Low Cut Connie's Rise Is 'The Essence Of Rock And Roll'
Pioneering rockers like Jerry Lee Lewis and Little Richard brought the fire of a Pentecostal preacher to their pianos. That same spirit is alive and well in the work of Low Cut Connie, whose fifth album Dirty Pictures (Part 2) comes out May 18.
Frontman Adam Weiner treats his piano like a pommel horse. He plays on top of it and underneath it. He'll play one-handed or no-handed — that is, with his feet.
"I need to have my arms free," Weiner says. "I need to hug people, I need to slap people five, I need to mess up people's hair, and then of course I get a bunch of hair product in my hand. So by the end of the show, my hands are just, like, slimy."
That audience connection is how Low Cut Connie earned its sizable following in the band's hometown of Philadelphia. And with ballyhooed performances at South By Southwest and Lollapalooza, it's clear the "cult of Connie" is growing.
NPR Music critic Ann Powers heard the rumble a few years ago. Within a week, she says, "about four different people said to me out of the blue, 'There's this band; they're the greatest live band in America! You have to see them!' " When she went to a show, what she saw and felt in the audience made her an instant convert.
"Everybody's in this sweaty mass," Powers says. "Everybody's dancing, everybody's connecting. It's just the joy and sensuality of the rhythm and the music. To me, that's the essence of rock and roll."
That connection extended all the way to the White House. In 2015, Barack Obama posted a Spotify playlist of his favorite summer songs and Low Cut Connie's "Boozophilia" made the cut. Weiner was shocked: "There was Aretha Franklin and Sly & The Family Stone and The Rolling Stones and Stevie Wonder ... and then Low Cut Connie. People were very confused."
Weiner explains that the band's provocative name is based on a character he created from a waitress he met at a diner in southern New Jersey.
"Connie had a kind of a rough life. She had a lot of stress in her life, a lot of family issues," Weiner says of the real Connie. "This is sort of a fantasy of a diner waitress that, on the weekends, no matter what's going on in her life, she just puts on her tight outfit and her dancing shoes, and she goes and has a good time and has a smile for everybody. That's sort of a metaphor for our band."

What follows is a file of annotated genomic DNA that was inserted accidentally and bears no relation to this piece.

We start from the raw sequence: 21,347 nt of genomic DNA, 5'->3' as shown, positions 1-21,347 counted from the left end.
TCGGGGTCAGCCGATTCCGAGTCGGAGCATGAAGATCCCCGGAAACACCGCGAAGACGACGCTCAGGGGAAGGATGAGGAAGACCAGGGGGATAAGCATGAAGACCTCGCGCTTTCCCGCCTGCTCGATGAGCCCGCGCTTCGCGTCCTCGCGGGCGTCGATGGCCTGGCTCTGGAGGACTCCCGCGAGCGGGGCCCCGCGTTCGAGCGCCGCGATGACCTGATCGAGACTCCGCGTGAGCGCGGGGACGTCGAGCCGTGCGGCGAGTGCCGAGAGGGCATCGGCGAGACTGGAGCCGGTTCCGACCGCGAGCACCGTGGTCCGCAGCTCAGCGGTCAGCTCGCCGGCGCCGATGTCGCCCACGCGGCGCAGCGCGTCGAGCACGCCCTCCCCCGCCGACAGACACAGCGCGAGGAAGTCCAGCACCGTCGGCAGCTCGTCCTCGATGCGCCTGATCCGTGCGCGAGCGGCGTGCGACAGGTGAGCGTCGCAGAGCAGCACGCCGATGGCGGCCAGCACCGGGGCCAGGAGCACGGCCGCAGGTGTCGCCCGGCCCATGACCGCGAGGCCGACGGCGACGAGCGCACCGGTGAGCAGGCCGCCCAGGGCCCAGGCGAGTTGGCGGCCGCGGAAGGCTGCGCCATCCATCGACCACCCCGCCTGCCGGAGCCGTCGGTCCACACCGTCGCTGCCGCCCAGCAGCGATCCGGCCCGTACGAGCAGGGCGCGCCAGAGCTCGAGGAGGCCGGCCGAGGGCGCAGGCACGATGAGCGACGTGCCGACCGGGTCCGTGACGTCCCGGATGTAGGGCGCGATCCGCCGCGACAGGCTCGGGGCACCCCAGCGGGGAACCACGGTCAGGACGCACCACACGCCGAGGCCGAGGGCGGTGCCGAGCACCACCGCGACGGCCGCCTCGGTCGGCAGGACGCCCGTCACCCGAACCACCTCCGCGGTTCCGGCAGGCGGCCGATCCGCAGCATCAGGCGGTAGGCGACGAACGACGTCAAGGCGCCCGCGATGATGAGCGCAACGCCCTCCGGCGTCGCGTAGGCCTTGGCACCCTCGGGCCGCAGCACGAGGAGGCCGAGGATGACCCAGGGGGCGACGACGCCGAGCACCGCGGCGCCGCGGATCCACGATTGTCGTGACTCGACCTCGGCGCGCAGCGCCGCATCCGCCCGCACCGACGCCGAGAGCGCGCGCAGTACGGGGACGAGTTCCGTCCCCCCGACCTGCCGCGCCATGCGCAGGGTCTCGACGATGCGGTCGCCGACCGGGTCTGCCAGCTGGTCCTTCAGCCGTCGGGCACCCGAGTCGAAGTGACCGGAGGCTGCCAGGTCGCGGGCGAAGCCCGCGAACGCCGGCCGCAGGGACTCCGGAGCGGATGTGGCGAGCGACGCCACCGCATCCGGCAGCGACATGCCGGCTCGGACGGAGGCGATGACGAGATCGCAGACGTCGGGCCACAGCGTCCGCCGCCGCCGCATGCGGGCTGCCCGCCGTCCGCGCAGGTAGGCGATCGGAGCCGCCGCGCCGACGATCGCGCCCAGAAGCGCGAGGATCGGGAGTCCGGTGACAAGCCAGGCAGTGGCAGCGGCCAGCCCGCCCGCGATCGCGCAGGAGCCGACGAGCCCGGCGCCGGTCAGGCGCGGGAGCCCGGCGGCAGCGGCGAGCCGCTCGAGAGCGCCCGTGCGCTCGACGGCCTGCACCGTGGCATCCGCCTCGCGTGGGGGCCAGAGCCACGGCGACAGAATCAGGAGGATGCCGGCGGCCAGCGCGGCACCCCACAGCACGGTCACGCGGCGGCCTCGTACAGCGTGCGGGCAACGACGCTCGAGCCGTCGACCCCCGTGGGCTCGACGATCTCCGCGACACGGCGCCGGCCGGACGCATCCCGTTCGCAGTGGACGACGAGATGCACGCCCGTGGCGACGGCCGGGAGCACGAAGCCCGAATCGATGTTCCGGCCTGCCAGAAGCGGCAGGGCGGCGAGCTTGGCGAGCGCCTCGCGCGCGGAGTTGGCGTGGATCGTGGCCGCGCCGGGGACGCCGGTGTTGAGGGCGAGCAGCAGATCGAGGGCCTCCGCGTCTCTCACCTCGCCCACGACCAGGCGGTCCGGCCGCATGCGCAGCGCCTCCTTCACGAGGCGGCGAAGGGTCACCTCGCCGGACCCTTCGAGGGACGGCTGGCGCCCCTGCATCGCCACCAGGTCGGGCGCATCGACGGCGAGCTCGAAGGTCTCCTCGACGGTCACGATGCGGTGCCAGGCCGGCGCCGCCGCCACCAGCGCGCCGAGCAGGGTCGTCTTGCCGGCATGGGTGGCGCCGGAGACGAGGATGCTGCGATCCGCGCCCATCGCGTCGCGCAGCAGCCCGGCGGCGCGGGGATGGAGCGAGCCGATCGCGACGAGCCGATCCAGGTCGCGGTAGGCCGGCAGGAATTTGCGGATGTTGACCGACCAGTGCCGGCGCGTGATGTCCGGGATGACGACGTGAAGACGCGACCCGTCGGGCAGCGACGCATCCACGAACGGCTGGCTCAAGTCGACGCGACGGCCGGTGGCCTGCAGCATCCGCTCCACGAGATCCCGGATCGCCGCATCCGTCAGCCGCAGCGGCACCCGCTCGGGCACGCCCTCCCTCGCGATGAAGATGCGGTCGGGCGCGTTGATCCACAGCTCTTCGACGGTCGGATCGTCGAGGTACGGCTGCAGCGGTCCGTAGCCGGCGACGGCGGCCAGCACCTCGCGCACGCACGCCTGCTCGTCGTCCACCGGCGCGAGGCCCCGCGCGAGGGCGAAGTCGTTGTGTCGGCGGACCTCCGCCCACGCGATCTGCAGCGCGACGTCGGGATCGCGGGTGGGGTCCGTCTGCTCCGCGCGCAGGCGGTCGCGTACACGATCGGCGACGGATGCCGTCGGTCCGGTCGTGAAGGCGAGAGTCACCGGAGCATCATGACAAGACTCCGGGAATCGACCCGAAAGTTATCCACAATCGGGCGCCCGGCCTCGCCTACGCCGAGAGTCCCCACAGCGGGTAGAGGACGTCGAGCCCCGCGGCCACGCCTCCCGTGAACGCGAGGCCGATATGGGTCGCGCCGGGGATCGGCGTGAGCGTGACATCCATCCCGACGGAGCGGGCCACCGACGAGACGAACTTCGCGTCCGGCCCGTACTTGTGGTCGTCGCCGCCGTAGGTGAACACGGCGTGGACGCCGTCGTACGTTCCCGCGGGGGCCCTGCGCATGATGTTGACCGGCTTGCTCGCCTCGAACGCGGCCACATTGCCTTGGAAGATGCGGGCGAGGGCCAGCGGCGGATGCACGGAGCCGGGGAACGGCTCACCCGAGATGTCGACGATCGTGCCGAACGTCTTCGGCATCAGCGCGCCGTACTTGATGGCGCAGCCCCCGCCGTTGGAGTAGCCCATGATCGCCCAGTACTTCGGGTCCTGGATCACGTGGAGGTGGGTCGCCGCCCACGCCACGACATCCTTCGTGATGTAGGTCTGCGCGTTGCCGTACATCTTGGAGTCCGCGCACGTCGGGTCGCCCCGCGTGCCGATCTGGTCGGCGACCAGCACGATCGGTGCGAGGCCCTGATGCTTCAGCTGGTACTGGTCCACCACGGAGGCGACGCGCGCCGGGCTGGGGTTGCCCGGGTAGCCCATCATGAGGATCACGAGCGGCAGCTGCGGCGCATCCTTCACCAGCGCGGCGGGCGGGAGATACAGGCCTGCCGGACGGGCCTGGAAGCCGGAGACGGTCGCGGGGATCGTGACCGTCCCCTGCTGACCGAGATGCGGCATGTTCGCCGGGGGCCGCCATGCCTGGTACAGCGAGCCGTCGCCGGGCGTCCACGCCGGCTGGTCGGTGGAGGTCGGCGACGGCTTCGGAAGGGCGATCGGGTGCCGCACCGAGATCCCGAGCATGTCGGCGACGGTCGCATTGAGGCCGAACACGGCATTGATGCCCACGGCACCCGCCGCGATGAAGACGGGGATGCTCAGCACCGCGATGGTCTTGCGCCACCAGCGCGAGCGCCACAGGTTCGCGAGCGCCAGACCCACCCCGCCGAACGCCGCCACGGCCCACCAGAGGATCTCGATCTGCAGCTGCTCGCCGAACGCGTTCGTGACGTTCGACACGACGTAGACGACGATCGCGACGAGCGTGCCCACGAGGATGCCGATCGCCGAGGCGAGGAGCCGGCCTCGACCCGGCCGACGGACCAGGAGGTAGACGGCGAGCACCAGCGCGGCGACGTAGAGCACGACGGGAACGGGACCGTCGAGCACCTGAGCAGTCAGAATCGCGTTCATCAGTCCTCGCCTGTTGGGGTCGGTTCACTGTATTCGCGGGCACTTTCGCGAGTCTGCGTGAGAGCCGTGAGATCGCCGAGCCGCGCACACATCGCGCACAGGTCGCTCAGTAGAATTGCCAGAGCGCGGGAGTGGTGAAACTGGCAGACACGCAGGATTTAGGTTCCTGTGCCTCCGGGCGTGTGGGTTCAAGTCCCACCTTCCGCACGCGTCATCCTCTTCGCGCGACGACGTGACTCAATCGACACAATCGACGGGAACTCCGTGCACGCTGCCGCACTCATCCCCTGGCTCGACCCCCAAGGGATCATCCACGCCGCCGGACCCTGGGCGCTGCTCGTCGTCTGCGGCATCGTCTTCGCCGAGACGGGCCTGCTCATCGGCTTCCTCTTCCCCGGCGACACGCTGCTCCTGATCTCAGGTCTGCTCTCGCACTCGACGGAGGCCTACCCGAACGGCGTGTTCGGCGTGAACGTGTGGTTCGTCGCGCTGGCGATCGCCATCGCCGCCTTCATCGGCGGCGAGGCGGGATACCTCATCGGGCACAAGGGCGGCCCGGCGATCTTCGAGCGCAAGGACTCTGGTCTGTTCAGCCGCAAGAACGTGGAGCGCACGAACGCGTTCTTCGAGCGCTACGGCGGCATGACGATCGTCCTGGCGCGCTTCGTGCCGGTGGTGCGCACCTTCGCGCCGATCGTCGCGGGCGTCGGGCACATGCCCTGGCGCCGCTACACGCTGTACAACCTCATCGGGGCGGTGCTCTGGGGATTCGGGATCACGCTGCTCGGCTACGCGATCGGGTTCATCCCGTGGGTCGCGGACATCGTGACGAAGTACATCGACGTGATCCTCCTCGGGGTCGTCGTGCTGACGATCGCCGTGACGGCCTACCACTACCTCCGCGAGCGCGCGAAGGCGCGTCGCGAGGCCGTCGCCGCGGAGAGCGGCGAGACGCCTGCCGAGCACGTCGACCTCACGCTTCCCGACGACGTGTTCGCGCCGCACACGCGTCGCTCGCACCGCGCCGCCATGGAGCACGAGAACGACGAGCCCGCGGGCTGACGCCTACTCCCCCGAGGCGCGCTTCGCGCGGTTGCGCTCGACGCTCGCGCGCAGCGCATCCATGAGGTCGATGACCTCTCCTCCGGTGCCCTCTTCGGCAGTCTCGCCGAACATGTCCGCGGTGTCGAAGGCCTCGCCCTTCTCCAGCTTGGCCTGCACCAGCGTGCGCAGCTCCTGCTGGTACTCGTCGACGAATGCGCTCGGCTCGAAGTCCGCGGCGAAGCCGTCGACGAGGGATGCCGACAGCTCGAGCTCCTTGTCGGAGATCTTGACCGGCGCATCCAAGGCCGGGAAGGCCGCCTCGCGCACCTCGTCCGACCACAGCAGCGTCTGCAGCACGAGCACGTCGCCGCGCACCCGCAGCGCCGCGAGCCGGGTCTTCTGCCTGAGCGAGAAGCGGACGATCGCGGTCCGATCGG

Powers says Weiner's songs share something in common with Bruce Springsteen's. "He's looking at characters who are a bit on the edge, but who are also all-American," she says. "This is classic stuff, from Steinbeck to today. And he taps into that on this album in really tender, moving ways."
One such character is Beverly, the namesake of the first single from Dirty Pictures (Part 2). Weiner says she's a composite of some of the women he's met on tour, staying in some of the dingiest motels imaginable. "You meet all these interesting characters that hang out in these motels and in the parking lots and in the bars," Weiner says.
"I think he's seeking out his own tenderness, and he's trying to in the songs talk about women in a way that's yearning and that's vulnerable. That's an interesting twist on that kind of boozy rock and roll they usually do," Powers notes.
Low Cut Connie has always made music for the Beverlys and the Connies of the world, and Dirty Pictures (Part 2) is no different. Weiner says he's made a point of holding onto that philosophy. "I feel like there isn't a lot of entertainment anymore that shines a light on these people."
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